Simulation Modelling

Sim:pathy is a discrete event simulation modelling tool, designed for the particular needs of mental health services. By highly detailed analysis and forecasting of capacity and demand, Sim:pathy enables you to ensure that services are:

  • Safer, ensuring early and local access to services for people needing it – reducing out of area treatments to an absolute minimum – and improving recovery to help people stay well.
  • Financially sustainable, making best use of the money and workforce available.
  • Effective, more responsive to patients’ preferences, and better able to handle future demand.

A Sim:pathy project will leave you with:

  • a sustainable and deliverable service model;
  • a detailed, clearly structured, and robustly evidenced understanding of the nature and volume of services which you should offer – not only within acute mental health services, but also in the upstream, downstream, and related services;
  • a process which has engaged a wide variety of people, and therefore prepared an excellent base for subsequent implementation; and
  • a clear case to present to local stakeholders about your plans and required service and resource changes.

Our approach to such work is based on strong engagement with client organisations and their stakeholders – and on formal discrete event simulation modelling. This method ensures that the full range of variation in real patient flows is captured, and that the future model allows for highly detailed differences between patient cohorts and service types. Other, less realistic tools and approaches tend to assume that all patients behave like the “average” patient – this is unrealistic, and leads to misleading results.

We identify how patients currently move through services – where they are referred from, and where they are discharged to, and we determine the probability of each of these events within local services. This can be broken down by care cluster, by age, by ethnicity, or by any other means of subdividing patients, which is locally important.

Within a tailored computer-based model, we create a structure of teams and services which matches current reality. Patients, over a period of months or years, then present to services. These patients are generated as having the characteristics, and at the variable frequencies, which are typical of the way local services currently work.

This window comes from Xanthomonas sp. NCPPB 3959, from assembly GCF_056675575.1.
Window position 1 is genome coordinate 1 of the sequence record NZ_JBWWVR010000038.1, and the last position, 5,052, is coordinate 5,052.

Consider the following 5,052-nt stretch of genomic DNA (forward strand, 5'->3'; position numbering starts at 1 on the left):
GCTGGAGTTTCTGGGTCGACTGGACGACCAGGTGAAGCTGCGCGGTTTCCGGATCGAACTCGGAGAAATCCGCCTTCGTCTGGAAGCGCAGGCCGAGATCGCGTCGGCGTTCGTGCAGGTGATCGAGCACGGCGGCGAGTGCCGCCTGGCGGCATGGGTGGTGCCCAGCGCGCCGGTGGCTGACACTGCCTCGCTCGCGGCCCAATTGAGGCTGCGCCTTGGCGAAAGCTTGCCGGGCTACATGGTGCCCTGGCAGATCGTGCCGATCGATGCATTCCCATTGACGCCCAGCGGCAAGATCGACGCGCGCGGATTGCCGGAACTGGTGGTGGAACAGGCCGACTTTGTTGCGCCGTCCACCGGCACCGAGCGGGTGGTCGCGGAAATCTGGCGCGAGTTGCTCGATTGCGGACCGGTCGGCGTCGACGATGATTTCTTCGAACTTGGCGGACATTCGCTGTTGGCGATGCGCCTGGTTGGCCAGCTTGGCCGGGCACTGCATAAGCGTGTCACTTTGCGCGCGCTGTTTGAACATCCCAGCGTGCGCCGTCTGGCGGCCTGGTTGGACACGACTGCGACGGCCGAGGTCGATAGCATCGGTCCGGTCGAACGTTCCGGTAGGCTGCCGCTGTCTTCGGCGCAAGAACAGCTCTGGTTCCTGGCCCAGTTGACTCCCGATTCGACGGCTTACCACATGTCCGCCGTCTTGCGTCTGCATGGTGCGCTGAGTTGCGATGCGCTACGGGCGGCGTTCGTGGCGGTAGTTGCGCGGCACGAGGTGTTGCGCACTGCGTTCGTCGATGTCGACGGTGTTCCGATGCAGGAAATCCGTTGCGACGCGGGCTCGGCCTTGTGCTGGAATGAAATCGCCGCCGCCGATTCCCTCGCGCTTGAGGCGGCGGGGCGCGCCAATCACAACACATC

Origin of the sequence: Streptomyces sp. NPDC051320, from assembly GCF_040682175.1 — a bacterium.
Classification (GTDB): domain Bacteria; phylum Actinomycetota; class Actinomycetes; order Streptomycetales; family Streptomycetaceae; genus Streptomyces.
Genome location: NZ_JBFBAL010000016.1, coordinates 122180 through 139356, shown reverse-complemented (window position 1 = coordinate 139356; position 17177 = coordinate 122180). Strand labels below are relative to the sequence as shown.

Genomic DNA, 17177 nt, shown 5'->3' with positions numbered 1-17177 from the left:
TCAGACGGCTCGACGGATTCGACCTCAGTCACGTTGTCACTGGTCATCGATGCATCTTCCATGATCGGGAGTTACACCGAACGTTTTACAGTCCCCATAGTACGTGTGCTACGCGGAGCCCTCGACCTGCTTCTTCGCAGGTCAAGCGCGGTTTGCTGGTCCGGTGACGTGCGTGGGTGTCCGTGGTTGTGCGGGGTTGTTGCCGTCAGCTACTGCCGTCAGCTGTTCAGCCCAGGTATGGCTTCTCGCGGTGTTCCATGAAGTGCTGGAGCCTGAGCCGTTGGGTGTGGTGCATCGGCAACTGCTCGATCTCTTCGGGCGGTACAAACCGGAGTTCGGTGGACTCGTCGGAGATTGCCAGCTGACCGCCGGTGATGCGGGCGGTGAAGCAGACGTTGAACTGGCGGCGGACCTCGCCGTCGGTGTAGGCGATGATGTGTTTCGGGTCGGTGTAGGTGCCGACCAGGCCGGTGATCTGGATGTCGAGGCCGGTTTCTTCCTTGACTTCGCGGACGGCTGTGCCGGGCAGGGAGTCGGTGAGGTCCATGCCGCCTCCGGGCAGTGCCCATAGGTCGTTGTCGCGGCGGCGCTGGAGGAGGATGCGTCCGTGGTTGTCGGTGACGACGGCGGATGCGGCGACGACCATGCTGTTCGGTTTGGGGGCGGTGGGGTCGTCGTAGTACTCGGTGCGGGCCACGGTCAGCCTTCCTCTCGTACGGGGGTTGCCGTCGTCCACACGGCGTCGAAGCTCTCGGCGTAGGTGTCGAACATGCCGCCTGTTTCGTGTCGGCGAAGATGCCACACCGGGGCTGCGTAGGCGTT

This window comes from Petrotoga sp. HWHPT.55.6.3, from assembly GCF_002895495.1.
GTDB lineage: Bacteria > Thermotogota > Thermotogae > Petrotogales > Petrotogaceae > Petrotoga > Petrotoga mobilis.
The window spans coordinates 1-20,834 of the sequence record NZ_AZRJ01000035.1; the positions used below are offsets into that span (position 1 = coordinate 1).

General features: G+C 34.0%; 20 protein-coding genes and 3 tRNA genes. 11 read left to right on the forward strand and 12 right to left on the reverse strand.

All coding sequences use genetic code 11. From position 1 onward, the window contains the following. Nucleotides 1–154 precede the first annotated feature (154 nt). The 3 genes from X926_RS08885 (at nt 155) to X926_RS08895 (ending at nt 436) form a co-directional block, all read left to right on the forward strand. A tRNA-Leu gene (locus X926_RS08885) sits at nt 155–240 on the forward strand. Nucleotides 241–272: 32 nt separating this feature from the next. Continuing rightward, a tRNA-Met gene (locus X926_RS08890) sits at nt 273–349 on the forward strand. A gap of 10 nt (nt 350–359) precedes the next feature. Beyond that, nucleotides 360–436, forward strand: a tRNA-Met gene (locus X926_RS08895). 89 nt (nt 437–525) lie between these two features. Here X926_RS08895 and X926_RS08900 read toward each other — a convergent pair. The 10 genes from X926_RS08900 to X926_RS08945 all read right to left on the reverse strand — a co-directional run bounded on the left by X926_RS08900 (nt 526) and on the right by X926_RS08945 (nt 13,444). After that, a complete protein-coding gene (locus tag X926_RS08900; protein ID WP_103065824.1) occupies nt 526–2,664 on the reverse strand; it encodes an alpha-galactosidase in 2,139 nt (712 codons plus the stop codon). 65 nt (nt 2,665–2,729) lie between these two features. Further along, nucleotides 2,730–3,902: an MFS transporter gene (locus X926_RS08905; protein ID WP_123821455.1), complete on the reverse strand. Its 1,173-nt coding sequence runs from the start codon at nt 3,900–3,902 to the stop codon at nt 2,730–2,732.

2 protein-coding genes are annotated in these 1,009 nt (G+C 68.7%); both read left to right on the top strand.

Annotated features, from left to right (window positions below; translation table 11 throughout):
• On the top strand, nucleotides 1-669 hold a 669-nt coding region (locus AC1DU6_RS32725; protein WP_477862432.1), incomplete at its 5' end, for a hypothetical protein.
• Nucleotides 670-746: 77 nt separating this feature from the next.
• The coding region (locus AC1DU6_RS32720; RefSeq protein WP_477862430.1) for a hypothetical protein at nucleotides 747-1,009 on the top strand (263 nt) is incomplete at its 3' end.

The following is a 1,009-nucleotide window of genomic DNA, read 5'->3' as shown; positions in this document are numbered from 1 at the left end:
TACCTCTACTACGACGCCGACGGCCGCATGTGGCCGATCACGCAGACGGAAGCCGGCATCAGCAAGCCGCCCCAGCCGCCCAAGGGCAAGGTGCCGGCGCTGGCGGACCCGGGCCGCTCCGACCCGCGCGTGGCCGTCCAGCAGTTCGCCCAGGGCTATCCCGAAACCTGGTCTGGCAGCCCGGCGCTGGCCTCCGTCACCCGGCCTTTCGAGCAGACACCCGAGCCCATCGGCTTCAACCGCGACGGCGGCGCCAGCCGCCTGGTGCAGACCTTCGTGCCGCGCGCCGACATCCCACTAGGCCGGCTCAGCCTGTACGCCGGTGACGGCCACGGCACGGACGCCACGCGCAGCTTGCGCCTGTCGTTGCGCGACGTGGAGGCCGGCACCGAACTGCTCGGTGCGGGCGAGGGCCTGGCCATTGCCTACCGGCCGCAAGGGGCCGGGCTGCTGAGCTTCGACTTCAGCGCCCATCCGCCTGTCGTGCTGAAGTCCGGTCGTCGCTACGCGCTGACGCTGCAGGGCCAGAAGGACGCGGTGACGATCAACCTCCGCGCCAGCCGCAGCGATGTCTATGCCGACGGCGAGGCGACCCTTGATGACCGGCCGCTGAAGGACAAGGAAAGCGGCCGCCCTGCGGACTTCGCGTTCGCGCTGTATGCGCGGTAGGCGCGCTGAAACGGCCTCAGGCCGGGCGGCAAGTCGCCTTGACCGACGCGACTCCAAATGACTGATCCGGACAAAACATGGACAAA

This then forms the basis for detailed engagement with managers and clinicians across services – identifying options, modelling scenarios, considering ideas in combination, testing acceptability, beginning to think about implementation approaches. This is done by 1-1 conversations, small group meetings, larger workshop-style events, all planned according to your needs and preferences.

We capture and record the ideas which seem to work best, and testing these many times over to ensure that they are likely reliably to be effective.

The outcomes are highly detailed, typically including:

  • for every scenario planned or contemplated, a robust forecast of its effect on waiting times, overspill, and capacity pressures;
  • the effects of scenarios in combination, not just singly;
  • the effects of demographic change; and
  • for every service line, the caseloads they should expect to be carrying.

We have developed substantial expertise in the field of simulation modelling in mental health care, with an unrivalled combination of both technical skills, and understanding of the ways in which mental health services actually work in practice. Examples of recent modelling projects include:

  • Ongoing projects in Hertfordshire, Norfolk, Suffolk, Birmingham, and Pennine Care, in each case examining whole-system strategic change across services.
  • A county-wide review of the acute pathway in Cumbria, as part of local success regime work.
  • A substantial project to establish the needs for both acute beds and supporting mental health services across South West London.
  • A county-wide review of all mental health services in Nottinghamshire.
  • A simulation modelling review of all mental health services for adults in each of Bath and North East Somerset, Surrey, and Derbyshire.
  • An impact assessment of service redesign in Birmingham, supported by simulation modelling.
  • A simulation modelling review of all mental health services for adults of working age in Bradford.
  • A qualitative and quantitative review of mental health services for adults in Leicestershire.
  • Development of a plan for primary/secondary care redesign in South Essex.
  • A modelling review of plans to redevelop medium secure services in Merseyside.
  • A detailed value for money review of the delivery of mental health services in Croydon, followed by simulation modelling of changes to pathways.

Please contact James Fitton at for more information.